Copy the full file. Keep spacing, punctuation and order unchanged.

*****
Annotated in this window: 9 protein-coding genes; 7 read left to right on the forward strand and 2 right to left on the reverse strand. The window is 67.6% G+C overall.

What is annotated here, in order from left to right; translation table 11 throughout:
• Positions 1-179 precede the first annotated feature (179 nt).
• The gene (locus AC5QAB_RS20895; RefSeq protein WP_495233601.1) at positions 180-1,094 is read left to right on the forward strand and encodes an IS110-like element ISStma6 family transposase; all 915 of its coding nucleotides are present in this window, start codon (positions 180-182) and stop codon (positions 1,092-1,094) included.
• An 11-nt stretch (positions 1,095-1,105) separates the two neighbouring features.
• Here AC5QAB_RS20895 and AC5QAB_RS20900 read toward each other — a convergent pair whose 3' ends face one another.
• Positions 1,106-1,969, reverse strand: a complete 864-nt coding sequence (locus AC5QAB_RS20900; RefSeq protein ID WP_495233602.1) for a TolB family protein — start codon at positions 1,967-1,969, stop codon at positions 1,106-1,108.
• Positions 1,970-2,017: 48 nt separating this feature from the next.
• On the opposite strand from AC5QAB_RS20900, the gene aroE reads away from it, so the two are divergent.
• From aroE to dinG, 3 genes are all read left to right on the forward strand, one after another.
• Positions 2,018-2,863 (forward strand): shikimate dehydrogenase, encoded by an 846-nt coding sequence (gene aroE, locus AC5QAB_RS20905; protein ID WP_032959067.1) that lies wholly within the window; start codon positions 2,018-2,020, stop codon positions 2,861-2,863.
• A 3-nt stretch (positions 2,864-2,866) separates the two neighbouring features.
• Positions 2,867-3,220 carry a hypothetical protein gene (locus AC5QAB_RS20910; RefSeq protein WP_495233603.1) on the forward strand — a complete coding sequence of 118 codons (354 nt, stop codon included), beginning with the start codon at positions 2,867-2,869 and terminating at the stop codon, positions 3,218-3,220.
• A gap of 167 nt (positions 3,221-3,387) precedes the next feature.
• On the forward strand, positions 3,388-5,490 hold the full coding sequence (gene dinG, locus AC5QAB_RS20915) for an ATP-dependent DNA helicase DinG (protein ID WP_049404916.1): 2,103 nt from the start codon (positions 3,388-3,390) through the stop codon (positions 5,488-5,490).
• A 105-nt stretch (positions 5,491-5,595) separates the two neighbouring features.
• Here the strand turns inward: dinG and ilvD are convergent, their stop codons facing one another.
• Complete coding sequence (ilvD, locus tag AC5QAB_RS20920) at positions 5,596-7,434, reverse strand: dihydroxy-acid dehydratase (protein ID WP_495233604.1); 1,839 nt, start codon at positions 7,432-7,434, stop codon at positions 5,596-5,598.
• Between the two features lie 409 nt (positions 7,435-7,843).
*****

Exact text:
Annotated in this window: 9 protein-coding genes; 7 read left to right on the forward strand and 2 right to left on the reverse strand. The window is 67.6% G+C overall.

What is annotated here, in order from left to right; translation table 11 throughout:
• Positions 1-179 precede the first annotated feature (179 nt).
• The gene (locus AC5QAB_RS20895; RefSeq protein WP_495233601.1) at positions 180-1,094 is read left to right on the forward strand and encodes an IS110-like element ISStma6 family transposase; all 915 of its coding nucleotides are present in this window, start codon (positions 180-182) and stop codon (positions 1,092-1,094) included.
• An 11-nt stretch (positions 1,095-1,105) separates the two neighbouring features.
• Here AC5QAB_RS20895 and AC5QAB_RS20900 read toward each other — a convergent pair whose 3' ends face one another.
• Positions 1,106-1,969, reverse strand: a complete 864-nt coding sequence (locus AC5QAB_RS20900; RefSeq protein ID WP_495233602.1) for a TolB family protein — start codon at positions 1,967-1,969, stop codon at positions 1,106-1,108.
• Positions 1,970-2,017: 48 nt separating this feature from the next.
• On the opposite strand from AC5QAB_RS20900, the gene aroE reads away from it, so the two are divergent.
• From aroE to dinG, 3 genes are all read left to right on the forward strand, one after another.
• Positions 2,018-2,863 (forward strand): shikimate dehydrogenase, encoded by an 846-nt coding sequence (gene aroE, locus AC5QAB_RS20905; protein ID WP_032959067.1) that lies wholly within the window; start codon positions 2,018-2,020, stop codon positions 2,861-2,863.
• A 3-nt stretch (positions 2,864-2,866) separates the two neighbouring features.
• Positions 2,867-3,220 carry a hypothetical protein gene (locus AC5QAB_RS20910; RefSeq protein WP_495233603.1) on the forward strand — a complete coding sequence of 118 codons (354 nt, stop codon included), beginning with the start codon at positions 2,867-2,869 and terminating at the stop codon, positions 3,218-3,220.
• A gap of 167 nt (positions 3,221-3,387) precedes the next feature.
• On the forward strand, positions 3,388-5,490 hold the full coding sequence (gene dinG, locus AC5QAB_RS20915) for an ATP-dependent DNA helicase DinG (protein ID WP_049404916.1): 2,103 nt from the start codon (positions 3,388-3,390) through the stop codon (positions 5,488-5,490).
• A 105-nt stretch (positions 5,491-5,595) separates the two neighbouring features.
• Here the strand turns inward: dinG and ilvD are convergent, their stop codons facing one another.
• Complete coding sequence (ilvD, locus tag AC5QAB_RS20920) at positions 5,596-7,434, reverse strand: dihydroxy-acid dehydratase (protein ID WP_495233604.1); 1,839 nt, start codon at positions 7,432-7,434, stop codon at positions 5,596-5,598.
• Between the two features lie 409 nt (positions 7,435-7,843).